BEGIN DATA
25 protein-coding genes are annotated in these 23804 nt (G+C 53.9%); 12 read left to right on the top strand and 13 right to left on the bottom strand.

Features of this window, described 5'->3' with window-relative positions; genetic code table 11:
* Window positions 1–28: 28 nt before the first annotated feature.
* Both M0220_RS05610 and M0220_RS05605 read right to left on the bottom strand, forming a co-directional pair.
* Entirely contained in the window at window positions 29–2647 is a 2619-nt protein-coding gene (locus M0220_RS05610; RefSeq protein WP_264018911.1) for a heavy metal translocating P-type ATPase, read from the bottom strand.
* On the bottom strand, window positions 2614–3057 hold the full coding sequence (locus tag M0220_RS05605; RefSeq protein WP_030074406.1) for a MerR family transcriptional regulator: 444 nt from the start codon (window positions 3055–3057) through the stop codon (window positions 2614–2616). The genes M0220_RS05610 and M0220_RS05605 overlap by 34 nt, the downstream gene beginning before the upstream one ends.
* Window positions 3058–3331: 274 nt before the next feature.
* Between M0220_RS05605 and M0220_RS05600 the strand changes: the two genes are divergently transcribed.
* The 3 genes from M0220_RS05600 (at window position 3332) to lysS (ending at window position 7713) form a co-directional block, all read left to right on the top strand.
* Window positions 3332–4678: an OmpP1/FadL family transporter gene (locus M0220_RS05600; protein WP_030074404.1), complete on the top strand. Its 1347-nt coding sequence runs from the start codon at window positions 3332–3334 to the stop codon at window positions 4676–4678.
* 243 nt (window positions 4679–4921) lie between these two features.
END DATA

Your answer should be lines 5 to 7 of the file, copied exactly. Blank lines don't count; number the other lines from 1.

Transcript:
* Entirely contained in the window at window positions 29–2647 is a 2619-nt protein-coding gene (locus M0220_RS05610; RefSeq protein WP_264018911.1) for a heavy metal translocating P-type ATPase, read from the bottom strand.
* On the bottom strand, window positions 2614–3057 hold the full coding sequence (locus tag M0220_RS05605; RefSeq protein WP_030074406.1) for a MerR family transcriptional regulator: 444 nt from the start codon (window positions 3055–3057) through the stop codon (window positions 2614–2616). The genes M0220_RS05610 and M0220_RS05605 overlap by 34 nt, the downstream gene beginning before the upstream one ends.
* Window positions 3058–3331: 274 nt before the next feature.